22nd September - 21st November
For thousands of years, the Khoisan people thrived in this landscape. They endured scorching summers and freezing winters. For them, it is a land of apparent dualisms: a place of ritual & mythology, where water is a force of destruction yet sustains life; a place where the same sand that drifts on the wind, also builds solid rock. This is a place for telling the old stories of the water Cow, of mortality, of life after death.
And just as in the mythologies of the Khoekhoe, the landscape today is constantly shifting, moving, changing, under new threat. Civilisation encroaches on wilderness areas. Winter rainfall in the already dry environment is becoming less frequent. A landscape formed by magma and ice, now faces manmade fires which endanger countless endemic species. The tides of creation and destruction ebb and flow here in an endless cycle. New water myths were beginning to form. The phenomena I encountered - drought, fires, winds - was a constant reminder of the transience of nature. I felt compelled to capture the landscape.
These 12 images attempt to bring together a sedimentation of time, speaking of how the present is always linked with the past and future, and yet stoically independent. No single image represents the landscape in its entirety, rather they are fragments of a wider story. Bringing these fragments together allows the viewer to fill in the unspoken gaps, determine their own horizons, and hopefully, paint a fuller picture of this landscape.
I have made an annual “pilgrimage" of sorts to visit the Western Cape for over 10 years now. I often hike and explore the many mountains, rivers, and coastlines this beautiful part of South Africa has to offer. This last year was just the second time I had decided to make images of the landscape.
Over the course of my visits, this has been most evident in the region's climate. The major droughts which had left the land parched and cracked were finally receding and there were the first signs of recovery. In many areas, looking at your feet would reveal a world of fresh ferns. But, for the most part, the sparse and dry vegetation (Renosterveld) was fertile ground for fire. I witnessed wild fires in the Cederberg highlands spread over several kilometres in a single day, and in the month’s following the making of these twelve images, more bush fires would ravage several other locations I had explored. To me, this was clear evidence of the ever changing landscape; but, the images I made are not mere records of a moment in time and nor do I feel nostalgic. These images hold the history of how the landscape has come to be, as well as the potential for all future outcomes. Fire has played a natural role in this landscape for millennia. However the landscape now faces challenges from human interaction.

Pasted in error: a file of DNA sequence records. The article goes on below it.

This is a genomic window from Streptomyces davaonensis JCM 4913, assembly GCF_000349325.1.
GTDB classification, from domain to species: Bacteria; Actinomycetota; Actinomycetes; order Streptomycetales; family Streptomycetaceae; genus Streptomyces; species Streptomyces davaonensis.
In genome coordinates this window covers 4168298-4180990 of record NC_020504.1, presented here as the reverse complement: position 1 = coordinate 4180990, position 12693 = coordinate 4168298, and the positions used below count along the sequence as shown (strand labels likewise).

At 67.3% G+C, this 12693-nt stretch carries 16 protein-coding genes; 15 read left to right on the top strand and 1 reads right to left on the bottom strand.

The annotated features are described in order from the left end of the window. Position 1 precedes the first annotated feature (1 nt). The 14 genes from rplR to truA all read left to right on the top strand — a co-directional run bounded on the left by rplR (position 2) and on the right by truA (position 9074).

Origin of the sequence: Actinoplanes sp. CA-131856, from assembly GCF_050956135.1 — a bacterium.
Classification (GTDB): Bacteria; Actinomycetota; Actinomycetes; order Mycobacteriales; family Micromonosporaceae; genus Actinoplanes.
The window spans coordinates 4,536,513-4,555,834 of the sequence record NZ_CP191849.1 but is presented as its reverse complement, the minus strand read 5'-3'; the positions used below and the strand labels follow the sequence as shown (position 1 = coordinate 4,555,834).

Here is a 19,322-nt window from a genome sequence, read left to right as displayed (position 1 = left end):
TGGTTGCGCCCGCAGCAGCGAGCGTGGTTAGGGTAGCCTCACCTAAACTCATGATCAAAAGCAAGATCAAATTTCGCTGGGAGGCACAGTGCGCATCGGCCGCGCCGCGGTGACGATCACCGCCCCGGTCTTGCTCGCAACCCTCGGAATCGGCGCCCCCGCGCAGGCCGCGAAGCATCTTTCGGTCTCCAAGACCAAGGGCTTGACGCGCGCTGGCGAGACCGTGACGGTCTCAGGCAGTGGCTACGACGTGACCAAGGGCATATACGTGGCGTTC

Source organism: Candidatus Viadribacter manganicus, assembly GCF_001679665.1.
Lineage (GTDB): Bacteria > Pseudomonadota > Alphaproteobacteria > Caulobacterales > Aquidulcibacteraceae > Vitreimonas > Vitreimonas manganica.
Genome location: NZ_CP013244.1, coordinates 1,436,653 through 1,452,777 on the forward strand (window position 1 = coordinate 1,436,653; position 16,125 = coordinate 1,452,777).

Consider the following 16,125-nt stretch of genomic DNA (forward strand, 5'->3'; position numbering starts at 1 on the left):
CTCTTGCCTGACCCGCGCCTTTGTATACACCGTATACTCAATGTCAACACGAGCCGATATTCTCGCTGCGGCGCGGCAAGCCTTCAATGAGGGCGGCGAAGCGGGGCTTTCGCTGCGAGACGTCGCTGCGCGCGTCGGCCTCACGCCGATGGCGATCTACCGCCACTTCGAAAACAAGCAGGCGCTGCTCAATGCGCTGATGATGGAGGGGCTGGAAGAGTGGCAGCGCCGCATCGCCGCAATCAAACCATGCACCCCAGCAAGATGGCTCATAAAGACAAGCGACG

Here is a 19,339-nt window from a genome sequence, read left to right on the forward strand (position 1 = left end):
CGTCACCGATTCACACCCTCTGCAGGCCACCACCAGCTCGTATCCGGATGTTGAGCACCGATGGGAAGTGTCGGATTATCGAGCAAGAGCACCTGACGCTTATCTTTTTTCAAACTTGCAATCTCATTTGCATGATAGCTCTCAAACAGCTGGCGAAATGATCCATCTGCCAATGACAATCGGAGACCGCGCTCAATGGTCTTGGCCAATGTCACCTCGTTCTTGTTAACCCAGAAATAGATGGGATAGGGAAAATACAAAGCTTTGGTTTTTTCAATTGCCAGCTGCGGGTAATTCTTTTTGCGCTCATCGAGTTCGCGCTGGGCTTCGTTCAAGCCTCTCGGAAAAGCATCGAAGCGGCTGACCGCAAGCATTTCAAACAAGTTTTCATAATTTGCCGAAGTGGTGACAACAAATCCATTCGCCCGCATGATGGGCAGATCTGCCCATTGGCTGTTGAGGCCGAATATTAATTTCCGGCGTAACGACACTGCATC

All images were made during the summer months of December 2020 - February 2021 using a 4x5” Intrepid large format film camera and Ilford Delta 100 film. The trip was also documented as a series of short films (available on Youtube). My hopes are to be able to return to this part of the world for many years to come and document the changing landscape
Murray has been practicing photography for over 10 years, with a focus on landscapes since 2017. Most recently, he received a Masters in Architecture from the University of Edinburgh in 2020. He uses a variety of media (digital & film) to express a love for geological processes and naturally complex scenes. His interests include wildlife, conservation, philosophy, and design. Murray believes in developing a conversation between nature and the photographer through careful observation and learning. All of this translates into a contemplative approach to photography that seeks to express what makes a particular landscape unique.
Murray’s work is predominantly black and white, but he lets his encounters with the natural environment dictate the end result. Currently, he is living in a self-built campervan travelling the UK for a long term photographic project and offering 1-on-1 in the field mentorship.